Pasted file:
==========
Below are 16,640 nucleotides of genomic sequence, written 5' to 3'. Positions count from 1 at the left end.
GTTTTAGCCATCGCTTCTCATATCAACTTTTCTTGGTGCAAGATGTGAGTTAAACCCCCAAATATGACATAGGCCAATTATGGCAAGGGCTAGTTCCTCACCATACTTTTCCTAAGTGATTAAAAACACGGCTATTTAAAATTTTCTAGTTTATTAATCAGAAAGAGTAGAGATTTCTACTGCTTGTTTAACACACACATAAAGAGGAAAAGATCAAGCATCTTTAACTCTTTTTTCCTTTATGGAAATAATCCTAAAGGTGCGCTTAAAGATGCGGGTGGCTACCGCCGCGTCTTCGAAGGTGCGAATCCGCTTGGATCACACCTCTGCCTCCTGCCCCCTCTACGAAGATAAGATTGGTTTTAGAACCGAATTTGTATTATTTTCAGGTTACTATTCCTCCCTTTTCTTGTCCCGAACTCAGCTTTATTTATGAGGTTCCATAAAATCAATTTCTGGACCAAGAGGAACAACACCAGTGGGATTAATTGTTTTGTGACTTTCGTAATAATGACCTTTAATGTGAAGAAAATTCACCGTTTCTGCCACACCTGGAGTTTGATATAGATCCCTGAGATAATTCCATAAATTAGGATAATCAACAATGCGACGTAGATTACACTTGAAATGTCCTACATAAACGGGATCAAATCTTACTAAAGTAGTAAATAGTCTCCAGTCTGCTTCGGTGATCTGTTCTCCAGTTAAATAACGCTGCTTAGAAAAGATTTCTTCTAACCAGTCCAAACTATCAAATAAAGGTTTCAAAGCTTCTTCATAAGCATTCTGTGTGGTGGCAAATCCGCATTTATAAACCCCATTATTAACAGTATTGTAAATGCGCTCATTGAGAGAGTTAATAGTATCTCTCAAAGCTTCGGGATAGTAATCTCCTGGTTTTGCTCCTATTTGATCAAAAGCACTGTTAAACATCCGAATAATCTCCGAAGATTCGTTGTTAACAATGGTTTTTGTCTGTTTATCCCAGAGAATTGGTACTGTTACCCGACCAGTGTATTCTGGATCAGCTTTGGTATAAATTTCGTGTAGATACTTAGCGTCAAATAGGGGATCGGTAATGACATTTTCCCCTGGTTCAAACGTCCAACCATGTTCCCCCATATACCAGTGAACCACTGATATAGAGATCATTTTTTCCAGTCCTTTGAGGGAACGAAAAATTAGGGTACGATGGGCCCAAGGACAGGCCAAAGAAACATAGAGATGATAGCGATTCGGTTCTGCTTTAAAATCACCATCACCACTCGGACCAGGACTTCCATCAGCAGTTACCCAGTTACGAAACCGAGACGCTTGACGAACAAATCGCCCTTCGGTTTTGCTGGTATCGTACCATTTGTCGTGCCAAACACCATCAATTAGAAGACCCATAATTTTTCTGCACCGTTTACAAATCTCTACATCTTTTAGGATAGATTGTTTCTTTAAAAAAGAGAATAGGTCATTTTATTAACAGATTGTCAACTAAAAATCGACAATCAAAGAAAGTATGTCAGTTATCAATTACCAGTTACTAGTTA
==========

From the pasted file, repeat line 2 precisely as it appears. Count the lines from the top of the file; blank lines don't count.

GTTTTAGCCATCGCTTCTCATATCAACTTTTCTTGGTGCAAGATGTGAGTTAAACCCCCAAATATGACATAGGCCAATTATGGCAAGGGCTAGTTCCTCACCATACTTTTCCTAAGTGATTAAAAACACGGCTATTTAAAATTTTCTAGTTTATTAATCAGAAAGAGTAGAGATTTCTACTGCTTGTTTAACACACACATAAAGAGGAAAAGATCAAGCATCTTTAACTCTTTTTTCCTTTATGGAAATAATCCTAAAGGTGCGCTTAAAGATGCGGGTGGCTACCGCCGCGTCTTCGAAGGTGCGAATCCGCTTGGATCACACCTCTGCCTCCTGCCCCCTCTACGAAGATAAGATTGGTTTTAGAACCGAATTTGTATTATTTTCAGGTTACTATTCCTCCCTTTTCTTGTCCCGAACTCAGCTTTATTTATGAGGTTCCATAAAATCAATTTCTGGACCAAGAGGAACAACACCAGTGGGATTAATTGTTTTGTGACTTTCGTAATAATGACCTTTAATGTGAAGAAAATTCACCGTTTCTGCCACACCTGGAGTTTGATATAGATCCCTGAGATAATTCCATAAATTAGGATAATCAACAATGCGACGTAGATTACACTTGAAATGTCCTACATAAACGGGATCAAATCTTACTAAAGTAGTAAATAGTCTCCAGTCTGCTTCGGTGATCTGTTCTCCAGTTAAATAACGCTGCTTAGAAAAGATTTCTTCTAACCAGTCCAAACTATCAAATAAAGGTTTCAAAGCTTCTTCATAAGCATTCTGTGTGGTGGCAAATCCGCATTTATAAACCCCATTATTAACAGTATTGTAAATGCGCTCATTGAGAGAGTTAATAGTATCTCTCAAAGCTTCGGGATAGTAATCTCCTGGTTTTGCTCCTATTTGATCAAAAGCACTGTTAAACATCCGAATAATCTCCGAAGATTCGTTGTTAACAATGGTTTTTGTCTGTTTATCCCAGAGAATTGGTACTGTTACCCGACCAGTGTATTCTGGATCAGCTTTGGTATAAATTTCGTGTAGATACTTAGCGTCAAATAGGGGATCGGTAATGACATTTTCCCCTGGTTCAAACGTCCAACCATGTTCCCCCATATACCAGTGAACCACTGATATAGAGATCATTTTTTCCAGTCCTTTGAGGGAACGAAAAATTAGGGTACGATGGGCCCAAGGACAGGCCAAAGAAACATAGAGATGATAGCGATTCGGTTCTGCTTTAAAATCACCATCACCACTCGGACCAGGACTTCCATCAGCAGTTACCCAGTTACGAAACCGAGACGCTTGACGAACAAATCGCCCTTCGGTTTTGCTGGTATCGTACCATTTGTCGTGCCAAACACCATCAATTAGAAGACCCATAATTTTTCTGCACCGTTTACAAATCTCTACATCTTTTAGGATAGATTGTTTCTTTAAAAAAGAGAATAGGTCATTTTATTAACAGATTGTCAACTAAAAATCGACAATCAAAGAAAGTATGTCAGTTATCAATTACCAGTTACTAGTTA